Veterans twice as likely to be infected with chronic hepatitis C
An estimated 3.2 million Americans have chronic hepatitis C, a potentially serious disease that, if left untreated, can damage the liver over time and lead to cirrhosis, or scarring of the liver, end-stage liver disease and liver cancer. Liver failure from chronic hepatitis C is the leading cause of liver transplants in the United States.
Many people infected with chronic hep C virus do not know they have it. Approximately 70 to 80 percent of those newly infected with the virus do not have symptoms. In many people with chronic hepatitis C, signs or symptoms may not appear for years.
Among those disproportionately affected by chronic hep C is the veteran community, a population twice as likely to be infected with chronic hep C as the general population. Veterans may be at increased risk because they may have additional risk factors, such as having had blood exposure during combat, or immunization by air gun injection. Of the six million veterans receiving care from the Veterans Affairs’ (VA) health care system in 2010, 165,005 had evidence of chronic hep C. Most veterans with the disease being treated in the VA health care system in recent years were likely infected during the Vietnam War era any time from 1964 to 1975.
Veterans in VA care with chronic hepatitis C have higher rates of related conditions that could complicate their health. Many veterans with chronic hep C already have evidence of cirrhosis, or scarring of the liver, and even more of those infected will develop cirrhosis over a span of 20 to 30 years. Since serious complications, like liver disease, usually happen years after initial infection, an increase in hep C-related deaths in veterans is expected over the next decade.
Many veterans also fall within the “baby boomer” generation, or those born between 1945 and 1965, another group disproportionately affected by the disease. It is estimated that one in 30 baby boomers has been infected with hepatitis C and they are five times more likely to be infected than other adults. More than 2 million U.S. baby boomers are infected with hepatitis C. In fact, the Centers for Disease Control and Prevention recently issued recommendations that all U.S. baby boomers should get a one-time test for the hepatitis C virus.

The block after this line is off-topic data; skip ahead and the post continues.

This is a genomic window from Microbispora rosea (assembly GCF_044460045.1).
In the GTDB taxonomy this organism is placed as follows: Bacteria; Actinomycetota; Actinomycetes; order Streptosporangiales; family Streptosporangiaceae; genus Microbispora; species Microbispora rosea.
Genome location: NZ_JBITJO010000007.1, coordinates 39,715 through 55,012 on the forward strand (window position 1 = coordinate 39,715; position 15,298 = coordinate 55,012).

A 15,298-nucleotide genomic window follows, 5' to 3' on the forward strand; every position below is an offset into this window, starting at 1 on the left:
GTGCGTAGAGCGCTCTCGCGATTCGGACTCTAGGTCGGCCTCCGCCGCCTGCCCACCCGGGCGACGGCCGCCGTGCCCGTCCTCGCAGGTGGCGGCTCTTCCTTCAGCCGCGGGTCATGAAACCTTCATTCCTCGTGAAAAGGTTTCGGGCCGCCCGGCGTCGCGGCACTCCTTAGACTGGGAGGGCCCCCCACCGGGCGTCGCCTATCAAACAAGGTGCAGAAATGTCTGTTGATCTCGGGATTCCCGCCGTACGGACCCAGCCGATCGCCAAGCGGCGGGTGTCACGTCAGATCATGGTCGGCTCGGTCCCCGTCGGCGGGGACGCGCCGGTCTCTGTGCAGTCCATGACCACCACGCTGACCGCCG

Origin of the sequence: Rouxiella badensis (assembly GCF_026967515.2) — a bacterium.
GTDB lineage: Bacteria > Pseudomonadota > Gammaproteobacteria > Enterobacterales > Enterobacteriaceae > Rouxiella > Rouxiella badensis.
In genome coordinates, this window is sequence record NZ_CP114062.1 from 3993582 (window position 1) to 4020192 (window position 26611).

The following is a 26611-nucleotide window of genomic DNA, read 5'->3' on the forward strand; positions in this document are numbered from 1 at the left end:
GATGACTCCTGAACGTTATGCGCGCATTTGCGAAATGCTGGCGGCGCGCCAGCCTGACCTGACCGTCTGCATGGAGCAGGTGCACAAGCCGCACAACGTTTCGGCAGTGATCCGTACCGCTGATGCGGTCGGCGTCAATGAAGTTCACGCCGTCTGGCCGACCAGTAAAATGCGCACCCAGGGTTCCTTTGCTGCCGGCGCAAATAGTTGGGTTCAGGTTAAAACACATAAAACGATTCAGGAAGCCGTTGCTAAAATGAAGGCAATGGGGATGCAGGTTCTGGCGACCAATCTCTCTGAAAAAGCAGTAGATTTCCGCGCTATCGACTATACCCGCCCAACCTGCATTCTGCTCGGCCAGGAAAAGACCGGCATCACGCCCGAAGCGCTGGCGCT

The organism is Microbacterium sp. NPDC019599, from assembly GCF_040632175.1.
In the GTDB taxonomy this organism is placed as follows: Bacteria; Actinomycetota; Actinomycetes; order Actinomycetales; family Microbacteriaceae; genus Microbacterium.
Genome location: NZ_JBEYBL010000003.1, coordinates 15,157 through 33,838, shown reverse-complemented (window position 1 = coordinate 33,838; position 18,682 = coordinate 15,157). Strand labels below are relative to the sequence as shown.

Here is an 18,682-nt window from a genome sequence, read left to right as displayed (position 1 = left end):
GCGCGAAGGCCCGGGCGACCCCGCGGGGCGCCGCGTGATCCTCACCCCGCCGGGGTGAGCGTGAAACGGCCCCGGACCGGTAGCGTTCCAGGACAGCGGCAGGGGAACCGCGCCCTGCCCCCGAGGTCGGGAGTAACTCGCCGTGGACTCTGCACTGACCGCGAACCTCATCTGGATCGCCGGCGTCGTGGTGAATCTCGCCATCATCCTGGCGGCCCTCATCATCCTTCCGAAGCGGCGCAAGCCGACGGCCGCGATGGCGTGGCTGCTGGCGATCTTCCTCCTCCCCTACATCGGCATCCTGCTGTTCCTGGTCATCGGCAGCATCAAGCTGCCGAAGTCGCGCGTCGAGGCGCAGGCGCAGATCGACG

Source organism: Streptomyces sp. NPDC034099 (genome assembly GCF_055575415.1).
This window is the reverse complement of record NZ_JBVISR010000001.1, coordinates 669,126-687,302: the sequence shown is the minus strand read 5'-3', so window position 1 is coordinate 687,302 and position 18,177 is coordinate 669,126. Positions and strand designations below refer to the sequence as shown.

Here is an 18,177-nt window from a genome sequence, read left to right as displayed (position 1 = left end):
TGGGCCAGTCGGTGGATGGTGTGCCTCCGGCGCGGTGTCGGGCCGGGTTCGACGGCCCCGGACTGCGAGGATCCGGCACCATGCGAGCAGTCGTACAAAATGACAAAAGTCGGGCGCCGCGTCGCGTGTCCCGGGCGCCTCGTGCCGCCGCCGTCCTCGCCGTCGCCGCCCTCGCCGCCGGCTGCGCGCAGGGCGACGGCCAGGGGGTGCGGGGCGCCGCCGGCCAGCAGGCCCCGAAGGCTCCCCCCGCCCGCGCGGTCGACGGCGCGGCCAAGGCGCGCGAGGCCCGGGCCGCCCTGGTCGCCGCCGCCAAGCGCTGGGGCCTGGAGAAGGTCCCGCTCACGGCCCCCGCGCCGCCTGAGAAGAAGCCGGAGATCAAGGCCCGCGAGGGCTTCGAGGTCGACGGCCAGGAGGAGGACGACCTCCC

In an effort to raise awareness around chronic hepatitis C, Merck has joined forces with the American Liver Foundation and Grammy(R) Award-winning musicians Gregg Allman, Natalie Cole and Jon Secada on the Tune In to Hep C campaign. Tune In to Hep C is a national public health campaign created to educate people about chronic hepatitis C and the importance of taking action. Their own personal experiences with the disease have inspired them to share their stories, educate patients about the disease and encourage others to take the next step. Allman was diagnosed with chronic hepatitis C in 1999, Cole was diagnosed in 2008, and Secada lost his father to complications associated with the disease in 2011. Together, they hope to motivate others to tell their friends and family about their diagnosis and to talk to their health care provider about their options.
For more information on chronic hepatitis, please visit www.TuneInToHepC.com.